The NGCM is a new, innovative, EPSRC-funded Centre for Doctoral Training (CDT). The NGCM programme has recruited over 60 students, funded via a combination of EPSRC studentships and industry funding.
The doctoral programme is four years in length, comprising a one-year taught component, during which students are trained in a number of relevant techniques for computational modelling, with optional modules being individually chosen to best support each student’s project. This is followed by a three-year research component pursuing this research project with supervisors and, possibly, industrial partners.
Studentship levels are following the UK’s research council minimum stipend (£14,773 per year for students starting Sept 2018), and also provide UK/EU fees (about 4,200 per year).
Students are supported by a supervisory team of supervisors, and have an additional academic tutor who is not part of the supervisory team. Students are also embedded in the CDT network, including the fellow students in the current cohort and older cohorts, the manager, and the directors, who are also intensely engaged in the day-to-day delivery of the programme.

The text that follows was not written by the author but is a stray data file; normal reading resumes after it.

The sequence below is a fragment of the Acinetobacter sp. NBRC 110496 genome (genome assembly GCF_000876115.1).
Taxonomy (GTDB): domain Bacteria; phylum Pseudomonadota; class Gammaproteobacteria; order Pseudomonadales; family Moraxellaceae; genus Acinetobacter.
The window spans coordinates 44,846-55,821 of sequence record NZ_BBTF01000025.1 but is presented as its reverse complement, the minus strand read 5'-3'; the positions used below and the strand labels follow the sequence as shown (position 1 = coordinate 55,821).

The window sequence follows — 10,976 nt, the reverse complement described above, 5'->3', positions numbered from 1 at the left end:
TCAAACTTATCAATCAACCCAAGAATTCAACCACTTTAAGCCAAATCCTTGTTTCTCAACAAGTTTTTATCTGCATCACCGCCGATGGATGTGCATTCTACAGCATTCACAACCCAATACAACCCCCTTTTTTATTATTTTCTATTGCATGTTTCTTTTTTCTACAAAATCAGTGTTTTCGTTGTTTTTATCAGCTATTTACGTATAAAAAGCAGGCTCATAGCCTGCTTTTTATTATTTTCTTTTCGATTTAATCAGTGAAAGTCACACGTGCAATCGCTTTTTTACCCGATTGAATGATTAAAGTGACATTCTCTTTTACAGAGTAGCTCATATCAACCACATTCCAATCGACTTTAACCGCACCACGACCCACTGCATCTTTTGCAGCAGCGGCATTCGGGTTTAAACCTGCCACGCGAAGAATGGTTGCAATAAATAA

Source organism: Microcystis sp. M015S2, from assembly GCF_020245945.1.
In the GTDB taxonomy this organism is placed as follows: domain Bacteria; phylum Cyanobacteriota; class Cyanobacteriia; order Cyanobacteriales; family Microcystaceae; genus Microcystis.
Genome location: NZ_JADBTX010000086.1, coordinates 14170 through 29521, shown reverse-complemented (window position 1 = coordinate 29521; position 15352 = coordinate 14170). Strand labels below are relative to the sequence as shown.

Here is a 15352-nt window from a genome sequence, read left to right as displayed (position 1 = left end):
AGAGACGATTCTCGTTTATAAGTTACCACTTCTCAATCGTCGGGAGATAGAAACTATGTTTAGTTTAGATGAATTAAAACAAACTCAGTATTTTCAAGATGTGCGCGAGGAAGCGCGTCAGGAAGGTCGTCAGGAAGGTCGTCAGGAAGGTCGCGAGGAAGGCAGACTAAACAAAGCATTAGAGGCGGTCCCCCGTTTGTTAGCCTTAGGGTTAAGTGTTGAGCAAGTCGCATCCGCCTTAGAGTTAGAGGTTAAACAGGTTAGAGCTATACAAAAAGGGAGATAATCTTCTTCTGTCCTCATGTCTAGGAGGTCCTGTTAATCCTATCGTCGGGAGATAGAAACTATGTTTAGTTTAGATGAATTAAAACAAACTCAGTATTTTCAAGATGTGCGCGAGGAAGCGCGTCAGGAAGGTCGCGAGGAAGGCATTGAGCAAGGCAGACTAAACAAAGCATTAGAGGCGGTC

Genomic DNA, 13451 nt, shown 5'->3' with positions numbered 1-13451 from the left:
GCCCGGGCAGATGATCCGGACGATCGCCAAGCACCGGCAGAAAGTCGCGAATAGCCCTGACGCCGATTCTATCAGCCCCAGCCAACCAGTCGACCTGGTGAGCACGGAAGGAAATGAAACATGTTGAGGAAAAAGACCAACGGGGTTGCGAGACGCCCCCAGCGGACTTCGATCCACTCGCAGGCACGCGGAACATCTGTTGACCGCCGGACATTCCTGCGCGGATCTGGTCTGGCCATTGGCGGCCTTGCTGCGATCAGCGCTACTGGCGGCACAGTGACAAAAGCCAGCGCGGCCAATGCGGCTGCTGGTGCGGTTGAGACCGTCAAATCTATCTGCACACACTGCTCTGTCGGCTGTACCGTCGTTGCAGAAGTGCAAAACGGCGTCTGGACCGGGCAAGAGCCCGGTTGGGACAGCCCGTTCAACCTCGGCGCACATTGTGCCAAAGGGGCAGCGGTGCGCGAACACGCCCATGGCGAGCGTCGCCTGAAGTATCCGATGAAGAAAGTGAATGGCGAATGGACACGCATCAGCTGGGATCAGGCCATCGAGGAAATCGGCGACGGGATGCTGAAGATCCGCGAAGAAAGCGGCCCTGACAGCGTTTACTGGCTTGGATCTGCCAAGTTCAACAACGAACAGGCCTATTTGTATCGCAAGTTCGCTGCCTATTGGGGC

Conference and workshop attendance, in the UK, Europe and beyond is encouraged as part of the doctoral training, and funds to support this are available.
This EPSRC Centre for Doctoral Training in Next Generation Computational Modelling provides a wide range of additional training activities including the annual NGCM Summer Academy. Short reports from some of the training activities are available in our blog.
Students are provided with their own laptop for the duration of the four-year programme. In addition, they are also provided each with a powerful workstation at the beginning of the research component in year 2.
The CDT students have access to a dedicated NGCM machine made up of four compute nodes each with 48 cores and 1TB RAM. These machines are available to support our training and research, and can be used to run research simulations or to run small-scale performance studies before scaling to larger machines.
PhD students in Southampton have access to the IRIDIS5 Supercomputer at the University of Southampton. NGCM students also have access to the UK’s national supercomputer, ARCHER, through parallel computing courses taught by EPCC, who host the ARCHER machines.